Average Monthly Mortgage Payments Rise by £100 as Interest Rates Jump


May 2022
Average Monthly Mortgage Payments Rise by £100 as Interest Rates Jump (1)

Average Monthly Mortgage Payments Rise by £100 as Interest Rates Jump

The average rates for two- and five-year fixed-rate mortgages have more than doubled in just eight months, pushing up average monthly payments by more than £100.

The best deals for two-year fixes from the top ten mortgage lenders now average 2.36%, while the best rates for five-year fixes sit at an average of 2.46%, according to broker London & County.

That’s a marked increase from the “historic lows” seen just eight months ago. In October 2021, after months of lenders slashing rates, the most competitive two-year fixes from mainstream lenders averaged 0.89%, while five-year fixes sat at an average of 1.05%.

Lenders have hiked mortgage rates as the Bank of England has increased the base rate to pump the brakes on inflation. After sitting at a record low of 0.1% for 18 months during the pandemic, the base rate has now leapt to 1%, its highest level since March 2009.

The steep increases mean homeowners taking out mortgages now will pay significantly more per month than if they had locked in a rate in October. Monthly payments for a typical £150,000 repayment mortgage over a 25-year term are now around £100 more per month than they were eight months ago, adding £1,200 to homeowners’ annual costs.

While borrowers might be discouraged by these higher rates, they still offer “impressive savings” over lenders’ standard variable rates, said David Hollingworth, association director at L&C.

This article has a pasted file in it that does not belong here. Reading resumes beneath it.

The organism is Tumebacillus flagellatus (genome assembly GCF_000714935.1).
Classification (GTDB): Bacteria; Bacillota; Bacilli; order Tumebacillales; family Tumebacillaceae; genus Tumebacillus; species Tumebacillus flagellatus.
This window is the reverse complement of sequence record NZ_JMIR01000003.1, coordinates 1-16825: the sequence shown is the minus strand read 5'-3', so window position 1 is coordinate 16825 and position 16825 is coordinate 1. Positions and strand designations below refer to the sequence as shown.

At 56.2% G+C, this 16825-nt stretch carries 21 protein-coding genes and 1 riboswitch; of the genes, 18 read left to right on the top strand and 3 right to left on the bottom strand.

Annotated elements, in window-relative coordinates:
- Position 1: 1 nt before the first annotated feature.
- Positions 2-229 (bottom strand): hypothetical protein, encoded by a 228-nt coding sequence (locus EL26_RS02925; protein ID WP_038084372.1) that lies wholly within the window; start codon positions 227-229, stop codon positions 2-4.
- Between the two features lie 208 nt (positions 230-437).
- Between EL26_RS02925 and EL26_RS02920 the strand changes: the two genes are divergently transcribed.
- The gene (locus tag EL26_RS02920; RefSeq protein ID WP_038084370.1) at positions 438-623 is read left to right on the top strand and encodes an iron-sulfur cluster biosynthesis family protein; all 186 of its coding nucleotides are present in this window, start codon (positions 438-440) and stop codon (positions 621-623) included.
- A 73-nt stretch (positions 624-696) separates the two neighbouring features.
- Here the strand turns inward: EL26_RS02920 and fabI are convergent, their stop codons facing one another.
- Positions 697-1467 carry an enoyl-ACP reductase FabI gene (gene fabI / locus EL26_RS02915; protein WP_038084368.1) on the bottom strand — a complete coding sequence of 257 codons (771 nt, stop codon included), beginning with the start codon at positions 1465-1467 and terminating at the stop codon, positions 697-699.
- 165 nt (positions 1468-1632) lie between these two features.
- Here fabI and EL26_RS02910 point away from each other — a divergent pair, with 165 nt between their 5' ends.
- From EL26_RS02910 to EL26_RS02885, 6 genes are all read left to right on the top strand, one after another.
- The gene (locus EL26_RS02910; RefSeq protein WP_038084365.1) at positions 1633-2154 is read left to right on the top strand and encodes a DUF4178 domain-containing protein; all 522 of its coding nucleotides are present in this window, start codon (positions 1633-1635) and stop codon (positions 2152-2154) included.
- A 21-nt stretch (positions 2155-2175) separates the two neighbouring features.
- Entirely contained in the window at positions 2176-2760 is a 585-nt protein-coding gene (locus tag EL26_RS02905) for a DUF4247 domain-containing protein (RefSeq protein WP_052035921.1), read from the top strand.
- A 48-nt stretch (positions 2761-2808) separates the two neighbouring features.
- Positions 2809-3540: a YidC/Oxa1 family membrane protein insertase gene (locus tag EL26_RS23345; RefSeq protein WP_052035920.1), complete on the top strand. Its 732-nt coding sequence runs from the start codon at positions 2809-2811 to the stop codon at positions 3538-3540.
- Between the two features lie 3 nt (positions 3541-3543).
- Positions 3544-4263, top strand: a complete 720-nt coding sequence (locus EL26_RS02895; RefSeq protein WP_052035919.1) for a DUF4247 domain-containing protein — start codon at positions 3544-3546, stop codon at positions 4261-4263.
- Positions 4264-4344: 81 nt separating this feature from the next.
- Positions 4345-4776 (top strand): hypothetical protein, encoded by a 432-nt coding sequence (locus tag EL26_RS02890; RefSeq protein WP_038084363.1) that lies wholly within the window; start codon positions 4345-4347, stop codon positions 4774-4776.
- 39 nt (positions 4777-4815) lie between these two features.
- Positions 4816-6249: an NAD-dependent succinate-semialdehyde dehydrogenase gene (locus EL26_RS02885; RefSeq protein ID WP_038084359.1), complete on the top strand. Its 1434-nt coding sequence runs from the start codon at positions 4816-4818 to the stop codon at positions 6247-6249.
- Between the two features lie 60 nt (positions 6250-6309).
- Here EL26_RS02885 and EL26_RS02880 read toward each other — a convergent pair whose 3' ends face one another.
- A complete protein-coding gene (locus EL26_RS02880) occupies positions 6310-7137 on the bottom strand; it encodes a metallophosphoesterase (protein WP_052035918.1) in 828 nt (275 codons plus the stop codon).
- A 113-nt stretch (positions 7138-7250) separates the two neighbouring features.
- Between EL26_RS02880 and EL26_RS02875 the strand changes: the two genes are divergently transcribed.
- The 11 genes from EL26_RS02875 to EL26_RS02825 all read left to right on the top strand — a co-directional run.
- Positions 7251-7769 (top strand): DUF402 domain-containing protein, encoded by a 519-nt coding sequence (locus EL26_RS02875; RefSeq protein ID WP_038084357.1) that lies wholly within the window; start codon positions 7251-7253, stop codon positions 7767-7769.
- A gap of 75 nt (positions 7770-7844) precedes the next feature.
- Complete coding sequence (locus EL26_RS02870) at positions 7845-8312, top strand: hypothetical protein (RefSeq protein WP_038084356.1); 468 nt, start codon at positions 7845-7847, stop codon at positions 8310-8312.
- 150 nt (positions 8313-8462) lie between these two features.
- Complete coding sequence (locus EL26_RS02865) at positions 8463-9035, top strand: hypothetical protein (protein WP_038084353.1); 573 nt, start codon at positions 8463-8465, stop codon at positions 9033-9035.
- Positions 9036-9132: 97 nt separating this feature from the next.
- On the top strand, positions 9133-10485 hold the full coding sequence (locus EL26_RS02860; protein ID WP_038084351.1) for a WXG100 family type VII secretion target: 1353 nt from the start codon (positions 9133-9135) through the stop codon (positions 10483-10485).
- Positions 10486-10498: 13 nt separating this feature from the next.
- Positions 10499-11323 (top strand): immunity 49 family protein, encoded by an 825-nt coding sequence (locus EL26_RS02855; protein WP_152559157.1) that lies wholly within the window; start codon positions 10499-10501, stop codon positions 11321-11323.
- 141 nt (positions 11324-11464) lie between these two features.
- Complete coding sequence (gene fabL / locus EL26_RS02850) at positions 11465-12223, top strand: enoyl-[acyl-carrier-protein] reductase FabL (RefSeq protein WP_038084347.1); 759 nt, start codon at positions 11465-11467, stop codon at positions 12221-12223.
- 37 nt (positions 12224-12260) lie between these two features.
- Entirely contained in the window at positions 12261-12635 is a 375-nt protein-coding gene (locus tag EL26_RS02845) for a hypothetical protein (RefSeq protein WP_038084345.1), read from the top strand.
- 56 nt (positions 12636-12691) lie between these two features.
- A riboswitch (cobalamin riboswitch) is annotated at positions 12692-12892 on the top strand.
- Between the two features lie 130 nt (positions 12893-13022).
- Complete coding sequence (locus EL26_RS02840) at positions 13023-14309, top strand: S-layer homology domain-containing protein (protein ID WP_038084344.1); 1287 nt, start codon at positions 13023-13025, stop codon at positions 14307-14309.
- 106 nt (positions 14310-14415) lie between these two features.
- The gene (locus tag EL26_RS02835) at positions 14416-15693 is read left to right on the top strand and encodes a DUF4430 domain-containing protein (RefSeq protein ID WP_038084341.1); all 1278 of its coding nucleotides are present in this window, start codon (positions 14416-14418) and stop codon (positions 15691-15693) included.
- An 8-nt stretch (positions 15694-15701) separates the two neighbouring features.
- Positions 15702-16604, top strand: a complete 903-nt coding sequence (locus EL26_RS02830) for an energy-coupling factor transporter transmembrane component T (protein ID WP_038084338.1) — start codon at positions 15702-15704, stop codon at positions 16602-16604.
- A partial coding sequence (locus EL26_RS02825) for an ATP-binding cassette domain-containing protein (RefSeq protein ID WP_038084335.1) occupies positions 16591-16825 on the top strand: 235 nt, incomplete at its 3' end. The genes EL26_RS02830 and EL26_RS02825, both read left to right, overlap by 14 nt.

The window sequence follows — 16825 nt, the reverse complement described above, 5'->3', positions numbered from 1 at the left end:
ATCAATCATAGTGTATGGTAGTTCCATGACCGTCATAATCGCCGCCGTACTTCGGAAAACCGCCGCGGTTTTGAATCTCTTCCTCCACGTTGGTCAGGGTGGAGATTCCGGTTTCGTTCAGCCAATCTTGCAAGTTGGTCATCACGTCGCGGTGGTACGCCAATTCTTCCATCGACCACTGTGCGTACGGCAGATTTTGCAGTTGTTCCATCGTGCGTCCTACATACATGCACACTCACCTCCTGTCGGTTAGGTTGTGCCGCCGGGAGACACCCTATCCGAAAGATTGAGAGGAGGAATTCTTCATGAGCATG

Standard variable, or reversion, rates are paid by homeowners whose fixed-rate deals have lapsed and who haven’t remortgaged. According to L&C, the reversion rates of the top ten lenders averaged 4.34% at the beginning of May. The Bank of England’s subsequent hike of the base rate from 0.75% to 1% will increase those rates even more.

But homeowners considering remortgaging to get off these rates better move fast, Hollingworth said.

“The market is moving at breakneck speed as lenders try to manage their product ranges and lending volume, often resulting in products lasting days rather than weeks,” he said.

“That presents a real challenge for borrowers trying to keep on top of market movements but with continuing increases in mortgage rates it’s all the more important for borrowers to keep a tight rein on their mortgage.”

However, not everyone will qualify for the most competitive rates, he cautioned, as lenders take into account the increased cost of living in their affordability assessments.

Locking in a low mortgage rate now could help homeowners “ deal with higher living costs and build in security against further interest rate rises. However, increasing outgoings are also likely to feed into lender affordability criteria, so borrowers should seek help in pinpointing the best deal,” he said.

L&C’s figures come just weeks after Chancellor Rishi Sunak warned Cabinet colleagues that the Bank of England could increase the base rate by a further 2.5% over the next 12 months, adding more than £1,000 to the annual mortgage costs of households on standard variable rates.